By Jena Ardell
By Jon Campbell
By Alan Scherstuhl
By Tessa Stuart
By Roy Edroso
By Jon Campbell
By Albert Samaha
By Zachary D. Roberts
Against the advice of Mark Twain, Columbia University is now locked in a fight with a man who buys ink by the gallon. The Ivy wants to expand its campus to the Manhattanville section of West Harlem, spending $7 billion to bulldoze 17 acres mostly west of Broadway and north of 125th Street and put up academic buildings, research facilities, fine shops and restaurants, and housing.
Standing in the way of Columbia's plan is one Nick Sprayregen, real estate investor, king of the Tuck-It-Away storage empire, and newly minted newspaper owner. Sprayregen owns five warehouses in the Columbia zone. He hasn't wanted to sell them, certainly not with the school continuing to threaten their seizure through eminent domain.
And though he may have little choice in the end, at least now he has a bully pulpit in the form of Rising Publications, publisher of nine Westchester community weeklies. Sprayregen got the free papers in June, almost as the icing on a Yonkers real estate deal. He says he's not sure yet how much he'll editorialize about his situation, but you can bet he's got plenty to say.
"They're a private entity, just like myself, and they're asking the state to condemn my property," Sprayregen fumes in his tucked-away office on Broadway. "If this was SUNY, or CUNY, it would be a different story. But they're a private college, and it's a land grab, pure and simple. I'm fighting them on principle. It's wrong."
Sprayregen vows to drag Columbia all the way to U.S. Supreme Court, and says he's got the money to do it. With the help of civil rights lawyer Norman Siegel, he won a Freedom of Information case against the state on June 27. At issue are 117 documents that the Empire State Development Corporation, the public entity that would condemn his properties, has refused to hand over. The ESDC is appealing, so Sprayregen still has nada.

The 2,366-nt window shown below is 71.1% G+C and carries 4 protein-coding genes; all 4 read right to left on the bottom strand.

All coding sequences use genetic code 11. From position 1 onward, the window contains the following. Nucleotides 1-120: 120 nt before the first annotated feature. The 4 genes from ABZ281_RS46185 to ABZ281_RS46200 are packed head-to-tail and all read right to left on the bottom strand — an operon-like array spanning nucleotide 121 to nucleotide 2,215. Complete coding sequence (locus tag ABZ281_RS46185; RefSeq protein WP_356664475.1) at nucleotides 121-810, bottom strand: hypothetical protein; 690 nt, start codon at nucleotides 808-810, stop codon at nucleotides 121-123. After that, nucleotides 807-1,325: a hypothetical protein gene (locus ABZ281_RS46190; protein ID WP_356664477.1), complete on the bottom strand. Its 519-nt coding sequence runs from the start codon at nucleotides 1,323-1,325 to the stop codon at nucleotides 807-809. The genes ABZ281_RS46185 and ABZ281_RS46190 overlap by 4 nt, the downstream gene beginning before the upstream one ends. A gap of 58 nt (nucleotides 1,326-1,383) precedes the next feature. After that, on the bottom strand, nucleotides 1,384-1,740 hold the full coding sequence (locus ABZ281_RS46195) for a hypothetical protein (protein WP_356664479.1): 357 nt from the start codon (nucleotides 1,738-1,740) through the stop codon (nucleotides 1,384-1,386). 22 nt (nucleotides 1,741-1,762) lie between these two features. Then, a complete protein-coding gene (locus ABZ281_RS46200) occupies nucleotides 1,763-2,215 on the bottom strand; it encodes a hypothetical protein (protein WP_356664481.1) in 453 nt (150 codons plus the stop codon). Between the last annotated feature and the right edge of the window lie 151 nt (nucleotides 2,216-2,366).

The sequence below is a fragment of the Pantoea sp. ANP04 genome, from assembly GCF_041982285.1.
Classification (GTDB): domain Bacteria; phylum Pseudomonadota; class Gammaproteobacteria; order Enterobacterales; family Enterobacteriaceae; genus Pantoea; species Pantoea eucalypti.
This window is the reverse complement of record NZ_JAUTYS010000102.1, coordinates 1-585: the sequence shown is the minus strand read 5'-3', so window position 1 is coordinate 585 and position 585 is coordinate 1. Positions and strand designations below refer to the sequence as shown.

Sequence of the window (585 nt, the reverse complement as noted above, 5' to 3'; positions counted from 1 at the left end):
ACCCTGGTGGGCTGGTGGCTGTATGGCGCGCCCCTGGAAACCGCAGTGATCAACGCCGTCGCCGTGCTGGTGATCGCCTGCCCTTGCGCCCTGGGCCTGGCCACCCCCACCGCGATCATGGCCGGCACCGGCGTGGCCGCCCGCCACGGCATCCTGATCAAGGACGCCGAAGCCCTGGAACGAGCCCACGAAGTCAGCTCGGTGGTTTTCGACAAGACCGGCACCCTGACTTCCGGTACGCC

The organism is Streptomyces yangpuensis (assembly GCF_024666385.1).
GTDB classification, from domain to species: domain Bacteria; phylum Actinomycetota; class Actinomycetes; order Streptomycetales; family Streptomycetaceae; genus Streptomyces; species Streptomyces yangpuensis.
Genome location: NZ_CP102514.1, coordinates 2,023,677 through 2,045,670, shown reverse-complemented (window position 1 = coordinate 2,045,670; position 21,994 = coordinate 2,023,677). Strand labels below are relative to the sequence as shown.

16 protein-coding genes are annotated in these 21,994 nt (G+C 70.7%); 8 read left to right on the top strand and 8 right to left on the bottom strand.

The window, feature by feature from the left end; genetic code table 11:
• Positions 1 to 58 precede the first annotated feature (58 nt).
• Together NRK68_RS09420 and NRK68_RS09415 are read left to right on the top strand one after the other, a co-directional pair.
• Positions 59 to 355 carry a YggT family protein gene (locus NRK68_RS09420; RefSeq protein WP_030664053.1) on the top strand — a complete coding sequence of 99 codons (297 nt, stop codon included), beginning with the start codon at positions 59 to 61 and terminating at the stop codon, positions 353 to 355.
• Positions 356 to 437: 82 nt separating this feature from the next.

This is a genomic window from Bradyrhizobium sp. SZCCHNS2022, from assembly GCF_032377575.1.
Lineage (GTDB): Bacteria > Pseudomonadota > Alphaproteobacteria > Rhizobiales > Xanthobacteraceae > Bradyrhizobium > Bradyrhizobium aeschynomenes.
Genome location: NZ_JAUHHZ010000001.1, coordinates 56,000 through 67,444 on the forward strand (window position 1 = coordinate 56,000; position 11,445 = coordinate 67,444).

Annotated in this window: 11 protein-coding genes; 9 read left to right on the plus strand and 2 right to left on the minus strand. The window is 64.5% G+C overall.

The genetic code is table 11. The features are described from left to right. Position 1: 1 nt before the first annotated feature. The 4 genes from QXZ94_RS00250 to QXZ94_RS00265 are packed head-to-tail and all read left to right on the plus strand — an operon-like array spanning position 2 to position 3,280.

But he did succeed in revealing, by means of the judge's order, that the school and the state are perhaps overly close on this one. At the outset, Columbia hired the AKRF consulting firm to advise it in dealings with the state. As part of those dealings, the state is conducting a study of the neighborhood, known colloquially as the blight studya task for which it called in the same firm, AKRF.
The judge in Sprayregen's suit took a dim view of the ESDC's official stance on the relationship, that a "Chinese wall" existed between AKRF's work for Columbia and its work for the public. AKRF referred questions to the ESDC, where a spokesperson declined to comment on why the agency won't release the paperwork. Columbia's spokesperson, La-Verna Fountain, says the school did nothing wrong, since it hired AKRF first. Who is Columbia to tell anyone, including the state, how to conduct their business?
And besides, Fountain says, just think of what these rows of auto shops and warehouses could becomeif only that confounded Sprayregen would cooperate. "We have to think forward, not backward. By working together, we can create a city for the future that benefits everybody," Fountain says.
Columbia's Manhattanville project has been buoyed by a philanthropist's offer of $200 million for a neuroscience center. Already the city's seventh-largest employer, Columbia is promising to create another 6,000 permanent posts in this neighborhood, in addition to 1,200 construction jobs.
Sprayregen, even without his suburban media holdings, is no small fry himself. Tuck-It-Away owns about a million square feet of warehouse space, 400,000 of them in this neighborhood. Sprayregen likes his space. "In my business, you can't just pick up and move," he says. But you can indeed get moved, against your will, by someone big enough to do it.